THE 15TH SUNDAY OF PENTECOST-AUGUST 21, 2016
A year ago I accepted an appointment to Vancouver School of Theology (VST) as Director of Anglican Formation, a position which seems to suit me and which I love.
Initially, it looked like the arrangement – of working 1/3 time there and 2/3 time here — had the potential to be a new lease on life for me and for St John’s as well, with creative interaction between the two realms. It was ideal for me, as it allowed me to remain in this parish which I have loved leading and serving.
It also carried the exciting possibility of bringing another person into the ministry picture at St John’s. After nearly a year, though, we had some supply help, but no one emerged to fill that 1/3 space that my being at VST created. I began to be aware that you can say you’re 2/3 all you like, but 100% of the work and expectations of the Rector were still present, despite my efforts to delegate and draw back. Those expectations and assumptions are only natural when people have been so accustomed to one pattern. The problem is that I have at least 1/3 less time to do all that, and to meet all the expectations.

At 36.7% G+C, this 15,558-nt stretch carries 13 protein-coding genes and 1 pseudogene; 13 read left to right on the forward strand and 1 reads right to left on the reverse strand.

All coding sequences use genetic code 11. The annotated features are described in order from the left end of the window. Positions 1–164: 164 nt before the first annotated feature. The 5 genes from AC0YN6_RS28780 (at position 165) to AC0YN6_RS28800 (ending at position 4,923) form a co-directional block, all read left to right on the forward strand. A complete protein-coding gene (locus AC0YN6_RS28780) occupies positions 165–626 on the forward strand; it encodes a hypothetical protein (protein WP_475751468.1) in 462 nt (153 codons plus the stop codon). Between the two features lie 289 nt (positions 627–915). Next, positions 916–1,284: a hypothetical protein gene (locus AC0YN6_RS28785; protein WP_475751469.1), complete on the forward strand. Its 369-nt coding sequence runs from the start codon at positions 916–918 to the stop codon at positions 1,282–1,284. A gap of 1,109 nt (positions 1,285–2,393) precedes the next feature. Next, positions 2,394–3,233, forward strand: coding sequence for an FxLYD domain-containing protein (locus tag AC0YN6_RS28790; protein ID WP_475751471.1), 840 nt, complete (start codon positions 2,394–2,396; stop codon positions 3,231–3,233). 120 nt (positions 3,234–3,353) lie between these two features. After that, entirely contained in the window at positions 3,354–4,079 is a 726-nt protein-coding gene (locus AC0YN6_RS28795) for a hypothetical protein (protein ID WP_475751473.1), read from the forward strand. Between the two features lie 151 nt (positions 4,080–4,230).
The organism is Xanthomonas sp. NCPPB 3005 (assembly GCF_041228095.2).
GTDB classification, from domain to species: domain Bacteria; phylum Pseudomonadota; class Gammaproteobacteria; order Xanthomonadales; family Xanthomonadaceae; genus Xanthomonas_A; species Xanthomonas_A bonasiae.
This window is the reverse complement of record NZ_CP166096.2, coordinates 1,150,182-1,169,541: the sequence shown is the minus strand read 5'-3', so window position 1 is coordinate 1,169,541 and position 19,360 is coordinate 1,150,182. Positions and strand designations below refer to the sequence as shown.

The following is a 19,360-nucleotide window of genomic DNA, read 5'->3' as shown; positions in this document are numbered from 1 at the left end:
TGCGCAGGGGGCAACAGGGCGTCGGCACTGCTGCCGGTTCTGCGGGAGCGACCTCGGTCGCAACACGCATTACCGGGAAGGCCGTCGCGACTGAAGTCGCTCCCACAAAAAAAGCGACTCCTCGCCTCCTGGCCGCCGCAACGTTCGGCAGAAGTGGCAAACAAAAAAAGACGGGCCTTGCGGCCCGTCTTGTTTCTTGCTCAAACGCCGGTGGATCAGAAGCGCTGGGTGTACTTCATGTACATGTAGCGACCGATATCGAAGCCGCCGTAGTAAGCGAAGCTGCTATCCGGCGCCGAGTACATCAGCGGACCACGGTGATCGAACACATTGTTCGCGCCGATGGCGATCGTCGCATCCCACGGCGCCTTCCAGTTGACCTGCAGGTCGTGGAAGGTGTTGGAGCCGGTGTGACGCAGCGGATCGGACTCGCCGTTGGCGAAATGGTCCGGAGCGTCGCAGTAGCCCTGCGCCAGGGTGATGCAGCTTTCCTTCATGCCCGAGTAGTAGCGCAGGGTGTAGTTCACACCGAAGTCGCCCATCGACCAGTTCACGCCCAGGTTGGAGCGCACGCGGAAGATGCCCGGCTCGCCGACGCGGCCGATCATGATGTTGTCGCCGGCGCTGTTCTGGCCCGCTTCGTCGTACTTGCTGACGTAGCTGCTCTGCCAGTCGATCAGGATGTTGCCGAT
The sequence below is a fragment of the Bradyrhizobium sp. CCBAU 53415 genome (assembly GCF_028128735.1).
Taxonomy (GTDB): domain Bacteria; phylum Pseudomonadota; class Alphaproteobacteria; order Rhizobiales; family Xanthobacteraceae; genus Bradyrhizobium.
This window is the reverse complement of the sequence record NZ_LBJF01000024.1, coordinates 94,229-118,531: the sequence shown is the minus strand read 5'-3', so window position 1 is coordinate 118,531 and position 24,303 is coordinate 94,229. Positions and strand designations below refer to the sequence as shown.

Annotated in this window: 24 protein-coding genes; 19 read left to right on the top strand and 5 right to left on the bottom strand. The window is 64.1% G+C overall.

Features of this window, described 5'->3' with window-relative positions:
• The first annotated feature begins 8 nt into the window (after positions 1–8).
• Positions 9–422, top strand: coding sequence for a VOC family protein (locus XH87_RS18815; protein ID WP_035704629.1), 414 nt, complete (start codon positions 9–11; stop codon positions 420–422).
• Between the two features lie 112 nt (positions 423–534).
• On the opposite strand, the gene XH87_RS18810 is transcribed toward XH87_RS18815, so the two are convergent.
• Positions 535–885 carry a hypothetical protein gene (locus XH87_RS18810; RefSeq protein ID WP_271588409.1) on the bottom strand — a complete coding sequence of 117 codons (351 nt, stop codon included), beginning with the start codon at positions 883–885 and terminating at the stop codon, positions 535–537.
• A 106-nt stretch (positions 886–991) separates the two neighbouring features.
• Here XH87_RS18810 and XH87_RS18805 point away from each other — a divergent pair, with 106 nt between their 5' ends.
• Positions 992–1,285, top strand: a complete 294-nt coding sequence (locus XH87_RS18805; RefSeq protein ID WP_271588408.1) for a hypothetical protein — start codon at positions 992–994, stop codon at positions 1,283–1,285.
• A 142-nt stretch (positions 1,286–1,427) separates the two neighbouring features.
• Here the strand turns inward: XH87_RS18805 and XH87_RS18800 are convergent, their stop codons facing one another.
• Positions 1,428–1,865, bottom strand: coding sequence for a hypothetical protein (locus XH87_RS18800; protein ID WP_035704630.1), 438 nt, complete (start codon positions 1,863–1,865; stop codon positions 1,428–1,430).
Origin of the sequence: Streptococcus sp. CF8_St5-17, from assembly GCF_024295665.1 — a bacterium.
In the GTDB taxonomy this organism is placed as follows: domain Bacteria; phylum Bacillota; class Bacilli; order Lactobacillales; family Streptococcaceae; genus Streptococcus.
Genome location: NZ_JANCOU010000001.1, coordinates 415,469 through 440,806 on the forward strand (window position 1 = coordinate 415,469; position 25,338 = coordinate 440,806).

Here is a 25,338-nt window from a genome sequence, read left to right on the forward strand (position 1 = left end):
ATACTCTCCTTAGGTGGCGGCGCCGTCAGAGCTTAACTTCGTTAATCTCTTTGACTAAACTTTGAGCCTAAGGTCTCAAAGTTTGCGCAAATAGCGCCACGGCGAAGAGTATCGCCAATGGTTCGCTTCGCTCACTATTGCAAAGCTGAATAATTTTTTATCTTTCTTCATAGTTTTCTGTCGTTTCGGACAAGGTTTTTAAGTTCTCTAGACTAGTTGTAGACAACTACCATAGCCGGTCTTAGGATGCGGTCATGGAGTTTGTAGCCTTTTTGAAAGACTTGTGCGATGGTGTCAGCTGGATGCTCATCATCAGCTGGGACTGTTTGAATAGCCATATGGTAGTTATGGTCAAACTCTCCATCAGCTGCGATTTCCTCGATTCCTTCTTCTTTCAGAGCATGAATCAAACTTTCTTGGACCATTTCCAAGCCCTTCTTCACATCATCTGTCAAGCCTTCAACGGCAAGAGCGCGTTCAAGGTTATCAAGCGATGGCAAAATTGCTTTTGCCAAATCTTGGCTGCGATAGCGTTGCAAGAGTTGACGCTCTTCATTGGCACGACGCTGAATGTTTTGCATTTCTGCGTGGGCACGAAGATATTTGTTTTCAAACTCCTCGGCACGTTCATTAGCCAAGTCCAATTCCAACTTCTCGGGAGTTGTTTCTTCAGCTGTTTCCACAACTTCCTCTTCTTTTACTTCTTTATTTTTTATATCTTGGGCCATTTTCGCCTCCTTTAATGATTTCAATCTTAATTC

I spoke to people at the Synod office several weeks ago about whether there was someone out there who might provide ministry on a 1/3 basis but there seemed to be no one at all on the horizon.
Despite all that, until very recently I saw myself continuing indefinitely as St John’s – to retirement age and beyond. It has been a place that I have enjoyed, I have had good support, we have a great clergy team, we have dedicated leaders, and there is a lot of promising new life emerging. However, as time progressed, I was slowly becoming aware that with two full days a week dedicated to VST, I was not going to be able to provide for St John’s what this parish needs and deserves as it goes forward (and it needs to go forward). I just do not have enough time to plan programming, or to offer adequate pastoral attention, and many weeks have been characterized by not having enough time to get things done either here or at VST, so having to make time by not taking time off, working at strange hours of the night, and essentially working seven days of some weeks. It’s not a pattern that can continue for long.